RJO FuturesCast

Daily Futures Market News, Commentary, & Insight

This week’s comment finds the May sugar futures contract hemmed in. Bouncing around in a rather tight range bounded by the 50-day and 18-day moving averages sugar appears, yet again, to be poised for a move. With the May contract trading in a roughly 1.75 range since December it feels like I am being convinced by Lucy to try, just one more time, to kick the football. Feelings aside, sugar has recently rallied above, but failed to hold, the 50-day moving average, 12.73. Price action has eroded below trendlines drawn off both the September and January lows. While currently holding above the 18-day moving average, 12.47, the market looks heavy. 12.33 and 12.08 are swing lows that appear to be within shooting distance.

Fundamentally, this morning’s Hightower comment sums up the situation. Lower Brazilian currency, surplus (yet again) for 2018/2019, talk of supply deficit for 2019/2020 and massive use of sugar cane for ethanol vs sugar in Brazil. That last fact may be what the direction of the sugar market hinges on in the near term. If prices for RBOB gasoline can remain high the ethanol margins in Brazil can support aggressive offtake of sugar can for use in fuel.  If energy prices can’t hold, sugar may have difficulty holding here as well. Bottom line, while the jury could be characterized as still out technically, the inability of the May contract to hold above the 50-day moving average is not bullish. Admittedly, it will not take much of a move higher to change the chart picture. But until we see sugar trading above 12.90 the path of least resistance appears to be lower.

Sugar May ’19 Daily Chart

Sugar May '19 Daily Chart

If you would like to learn more about soft futures, please check out our free Fundamental of Softs Futures Guide.

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Joe Nikruto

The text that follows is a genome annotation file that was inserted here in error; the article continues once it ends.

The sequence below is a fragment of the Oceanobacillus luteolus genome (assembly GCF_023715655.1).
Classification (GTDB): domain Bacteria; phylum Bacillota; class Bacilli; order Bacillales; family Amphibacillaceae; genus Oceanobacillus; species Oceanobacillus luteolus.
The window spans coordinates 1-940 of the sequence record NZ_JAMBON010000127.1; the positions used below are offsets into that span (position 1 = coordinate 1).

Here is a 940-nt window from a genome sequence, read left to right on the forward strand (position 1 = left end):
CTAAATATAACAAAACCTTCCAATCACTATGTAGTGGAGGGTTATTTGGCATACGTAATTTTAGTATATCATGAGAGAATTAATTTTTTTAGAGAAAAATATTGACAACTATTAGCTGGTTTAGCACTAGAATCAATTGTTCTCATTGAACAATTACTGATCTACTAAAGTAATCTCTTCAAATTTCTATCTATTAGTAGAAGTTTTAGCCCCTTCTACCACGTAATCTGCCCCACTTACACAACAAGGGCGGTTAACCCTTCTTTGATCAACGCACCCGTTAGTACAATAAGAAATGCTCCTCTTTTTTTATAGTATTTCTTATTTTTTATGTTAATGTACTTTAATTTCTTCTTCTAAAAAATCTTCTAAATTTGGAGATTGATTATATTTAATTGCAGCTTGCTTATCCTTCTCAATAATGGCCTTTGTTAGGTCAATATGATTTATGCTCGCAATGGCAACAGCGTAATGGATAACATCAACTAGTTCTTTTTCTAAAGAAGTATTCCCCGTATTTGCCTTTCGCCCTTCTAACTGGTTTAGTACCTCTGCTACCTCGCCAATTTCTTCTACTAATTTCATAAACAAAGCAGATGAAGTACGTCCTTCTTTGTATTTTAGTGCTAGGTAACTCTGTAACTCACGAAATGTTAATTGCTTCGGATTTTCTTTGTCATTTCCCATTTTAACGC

Joe Nikruto attended Indiana State University and DePaul University in Chicago with a major concentration in economics. "It was during college that I got a job as a runner at the Chicago Board of Trade. I was immediately hooked," he says.He adds that he also enjoys futures trading because anyone can do it. "Your success depends on how you handle the risk and how much work you are willing to put in. You don't need a big-time Wall Street connection, or a degree from an Ivy League school to get started. Your success largely depends on you and what you put into it." In 1992, he started as a runner and back office clerk for a very large futures commission merchant (FCM). He moved up to pit clerk, then research associate working on the trading floors directly for a grain and livestock concern based in Memphis. He spent time on various trading desks for a large retail FCM and then became Series 3 registered in 1997. He also helped develop an online trading platform and consulted on development and trading of mechanical trading systems. He has always worked to assist his clients with all types of trading-from option strategies and hedging to complicated mechanical trading systems. His advisory background includes Floyd Upperman, McMaster, Walter Bressert, Ken Roberts, Tech Guru, Hightower, Helms and Barry Rosen. As for his involvement with RJO, Nikruto says, "R.J. O'Brien has been in operation for more than 100 years. That is a century of supporting customers. You have to be doing something right for folks who use futures to choose to do business with you for that long."